In its stronger meaning, it refers to a form of social stratification in which status groups or strata are ranked and organized by legal, political, and cultural criteria. There are many versions of this approach to status. For example, the legal theorist Sir Henry Maine argued that we can conceptualize the history of Western society in terms of a transition from status to contract: that is, from a feudal organization of hierarchically organized strata, to market relations between individuals who are bound together by contracts. Max Weber adopted a similar historical view of the relationships between classes, status groups, and political parties in his famous categorization of power in terms of a distinction between class, status, and party. Weber defined status position in Economy and Society (1922) as the ‘effective claim to social esteem’. These status positions confer both negative and positive privileges, and status is typically based on a special lifestyle, and a formal training. Status is expressed through and maintained by exclusionary practices such as marriage, conventions and customs, and common living arrangements. An aggregate of persons with a common status position form a status group which enjoys a common esteem and certain status monopolies over the resources of the group. Status groups are competitive because they seek to preserve their monopolistic privileges by excluding their rivals from enjoyment of these resources. Finally, depending on the dominant pattern of social stratification, Weber distinguished between status society and class society.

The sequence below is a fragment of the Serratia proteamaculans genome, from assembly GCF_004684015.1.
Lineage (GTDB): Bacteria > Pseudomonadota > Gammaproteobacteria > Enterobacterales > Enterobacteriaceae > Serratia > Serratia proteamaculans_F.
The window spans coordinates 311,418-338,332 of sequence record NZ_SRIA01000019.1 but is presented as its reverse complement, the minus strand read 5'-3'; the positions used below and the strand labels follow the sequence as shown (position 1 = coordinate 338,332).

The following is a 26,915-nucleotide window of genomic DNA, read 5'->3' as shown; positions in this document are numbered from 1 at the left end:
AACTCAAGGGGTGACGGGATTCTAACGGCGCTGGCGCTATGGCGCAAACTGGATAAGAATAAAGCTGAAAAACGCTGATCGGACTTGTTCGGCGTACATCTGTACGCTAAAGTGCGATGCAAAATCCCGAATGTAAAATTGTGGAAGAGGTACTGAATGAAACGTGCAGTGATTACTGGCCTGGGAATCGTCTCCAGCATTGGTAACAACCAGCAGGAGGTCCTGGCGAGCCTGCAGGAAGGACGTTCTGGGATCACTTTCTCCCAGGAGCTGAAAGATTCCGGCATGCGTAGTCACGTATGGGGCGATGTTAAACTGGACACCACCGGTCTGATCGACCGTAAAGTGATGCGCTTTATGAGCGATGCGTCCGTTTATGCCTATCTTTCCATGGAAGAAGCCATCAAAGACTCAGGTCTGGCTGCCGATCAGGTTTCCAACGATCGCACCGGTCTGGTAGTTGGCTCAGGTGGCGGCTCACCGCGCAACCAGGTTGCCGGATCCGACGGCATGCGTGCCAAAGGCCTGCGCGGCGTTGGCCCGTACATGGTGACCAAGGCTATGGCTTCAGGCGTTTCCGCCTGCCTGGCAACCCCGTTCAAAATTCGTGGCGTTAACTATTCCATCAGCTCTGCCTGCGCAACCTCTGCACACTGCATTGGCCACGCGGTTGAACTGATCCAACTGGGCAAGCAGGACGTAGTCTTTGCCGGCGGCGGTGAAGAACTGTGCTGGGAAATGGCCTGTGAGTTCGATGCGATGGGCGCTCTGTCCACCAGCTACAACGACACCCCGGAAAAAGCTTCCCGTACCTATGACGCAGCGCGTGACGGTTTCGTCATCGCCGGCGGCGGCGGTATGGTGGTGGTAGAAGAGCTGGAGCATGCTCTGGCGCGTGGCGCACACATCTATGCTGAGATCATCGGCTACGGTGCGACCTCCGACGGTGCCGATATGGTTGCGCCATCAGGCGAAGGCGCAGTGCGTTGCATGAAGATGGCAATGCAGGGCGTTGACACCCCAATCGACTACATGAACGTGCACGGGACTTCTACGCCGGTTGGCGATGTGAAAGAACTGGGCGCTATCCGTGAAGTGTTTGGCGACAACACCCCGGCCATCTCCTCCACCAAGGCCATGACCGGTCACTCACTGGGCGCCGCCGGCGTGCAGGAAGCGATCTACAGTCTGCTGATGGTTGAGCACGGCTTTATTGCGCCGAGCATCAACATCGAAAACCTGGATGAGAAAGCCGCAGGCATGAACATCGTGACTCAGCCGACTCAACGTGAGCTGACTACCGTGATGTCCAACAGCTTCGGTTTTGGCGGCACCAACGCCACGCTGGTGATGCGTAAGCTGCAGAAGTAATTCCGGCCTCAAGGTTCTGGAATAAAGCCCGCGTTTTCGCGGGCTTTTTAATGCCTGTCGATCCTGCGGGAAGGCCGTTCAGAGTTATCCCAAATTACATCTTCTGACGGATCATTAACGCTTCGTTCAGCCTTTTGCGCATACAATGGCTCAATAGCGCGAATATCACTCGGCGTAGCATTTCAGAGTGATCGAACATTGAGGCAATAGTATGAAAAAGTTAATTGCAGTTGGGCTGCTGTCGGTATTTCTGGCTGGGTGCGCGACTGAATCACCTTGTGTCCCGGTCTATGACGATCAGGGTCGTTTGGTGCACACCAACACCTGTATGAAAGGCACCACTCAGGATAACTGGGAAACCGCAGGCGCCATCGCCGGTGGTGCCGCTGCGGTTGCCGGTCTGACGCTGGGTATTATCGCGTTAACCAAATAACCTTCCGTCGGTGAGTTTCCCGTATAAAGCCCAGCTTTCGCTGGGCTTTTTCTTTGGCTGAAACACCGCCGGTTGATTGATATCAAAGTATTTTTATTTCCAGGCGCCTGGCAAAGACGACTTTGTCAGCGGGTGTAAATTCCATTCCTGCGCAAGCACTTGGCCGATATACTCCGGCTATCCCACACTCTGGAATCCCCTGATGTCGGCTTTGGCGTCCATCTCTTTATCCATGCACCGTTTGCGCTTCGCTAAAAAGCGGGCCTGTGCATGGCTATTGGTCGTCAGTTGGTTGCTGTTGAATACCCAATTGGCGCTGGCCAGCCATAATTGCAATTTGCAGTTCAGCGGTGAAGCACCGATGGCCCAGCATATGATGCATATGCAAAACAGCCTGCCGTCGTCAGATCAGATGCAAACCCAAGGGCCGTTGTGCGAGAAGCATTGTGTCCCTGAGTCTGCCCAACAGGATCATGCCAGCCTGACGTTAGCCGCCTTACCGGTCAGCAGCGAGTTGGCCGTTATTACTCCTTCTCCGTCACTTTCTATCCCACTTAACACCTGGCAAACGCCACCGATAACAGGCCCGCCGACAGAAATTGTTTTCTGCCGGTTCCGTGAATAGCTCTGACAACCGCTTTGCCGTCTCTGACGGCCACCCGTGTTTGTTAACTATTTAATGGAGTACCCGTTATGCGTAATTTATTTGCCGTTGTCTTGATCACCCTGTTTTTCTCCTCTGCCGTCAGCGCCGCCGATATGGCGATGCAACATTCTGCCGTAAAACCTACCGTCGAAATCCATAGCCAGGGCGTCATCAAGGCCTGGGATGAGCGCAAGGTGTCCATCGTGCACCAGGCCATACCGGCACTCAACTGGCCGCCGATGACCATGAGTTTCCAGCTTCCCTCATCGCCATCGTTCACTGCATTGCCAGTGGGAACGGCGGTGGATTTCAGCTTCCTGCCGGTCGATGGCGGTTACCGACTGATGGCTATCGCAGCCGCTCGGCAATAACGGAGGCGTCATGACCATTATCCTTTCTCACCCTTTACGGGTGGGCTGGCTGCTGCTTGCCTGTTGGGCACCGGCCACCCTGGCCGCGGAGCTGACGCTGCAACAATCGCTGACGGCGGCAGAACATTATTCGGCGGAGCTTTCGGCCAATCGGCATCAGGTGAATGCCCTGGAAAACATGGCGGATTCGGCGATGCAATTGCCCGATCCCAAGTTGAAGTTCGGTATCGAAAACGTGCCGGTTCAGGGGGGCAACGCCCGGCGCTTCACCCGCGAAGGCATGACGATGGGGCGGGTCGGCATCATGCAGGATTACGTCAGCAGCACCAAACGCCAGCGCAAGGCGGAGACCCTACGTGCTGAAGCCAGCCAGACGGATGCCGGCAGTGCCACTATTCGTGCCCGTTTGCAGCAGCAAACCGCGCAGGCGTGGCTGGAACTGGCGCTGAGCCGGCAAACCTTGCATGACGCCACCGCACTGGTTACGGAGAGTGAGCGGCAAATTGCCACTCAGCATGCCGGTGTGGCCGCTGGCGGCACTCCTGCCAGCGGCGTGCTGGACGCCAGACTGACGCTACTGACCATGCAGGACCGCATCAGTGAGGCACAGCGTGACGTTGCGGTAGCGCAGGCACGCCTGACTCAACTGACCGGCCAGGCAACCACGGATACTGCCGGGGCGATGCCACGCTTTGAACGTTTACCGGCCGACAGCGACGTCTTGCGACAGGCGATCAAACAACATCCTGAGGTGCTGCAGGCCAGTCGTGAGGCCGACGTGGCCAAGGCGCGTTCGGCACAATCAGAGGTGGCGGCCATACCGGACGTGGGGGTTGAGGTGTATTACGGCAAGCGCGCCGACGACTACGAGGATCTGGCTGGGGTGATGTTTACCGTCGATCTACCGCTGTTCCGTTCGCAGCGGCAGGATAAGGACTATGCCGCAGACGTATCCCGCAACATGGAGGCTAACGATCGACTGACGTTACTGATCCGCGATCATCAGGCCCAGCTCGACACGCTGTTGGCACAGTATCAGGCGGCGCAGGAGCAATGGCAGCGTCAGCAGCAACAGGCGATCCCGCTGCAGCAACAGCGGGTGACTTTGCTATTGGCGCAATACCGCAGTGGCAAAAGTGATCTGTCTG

Critics have noted that, especially in American sociology, the concept of status as a central notion of sociology was eroded, because it came to mean little more than a person's subjective evaluation of his or her position in the status hierarchy (that is ‘prestige’). The conflicting and competitive features of status-group relations were translated into the idea of status seeking by individuals (as in ‘prestigious roles’, ‘prestige ranking’, and so forth). Among many American sociologists, class and status came to be used interchangeably, as both concepts were used to measure subjective evaluations of positions in a system of social stratification.
Various attempts have been made to rescue the concept of status by arguing that it involves an objective organization of entitlements and privileges, which in many cases are guaranteed by law and the state, and not simply a subjective awareness of personal esteem. The best short introduction to the concept is Bryan S. Turner's Status (1988). See also CITIZENSHIP; CLOSURE; ESTATE.
sta·tus / ˈstātəs; ˈstatəs/ • n. 1. the relative social, professional, or other standing of someone or something: an improvement in the status of women. ∎ high rank or social standing: those who enjoy wealth and status. ∎ the official classification given to a person, country, or organization, determining their rights or responsibilities: the duchy had been elevated to the status of a principality. 2. the position of affairs at a particular time, esp. in political or commercial contexts: an update on the status of the bill.
The standing, state, or condition of an individual; the rights, obligations, capacities, and incapacities that assign an individual to a given class.
For example, the term status is used in reference to the legal state of being an infant, a ward, or a prisoner, as well as in reference to a person's social standing in the community.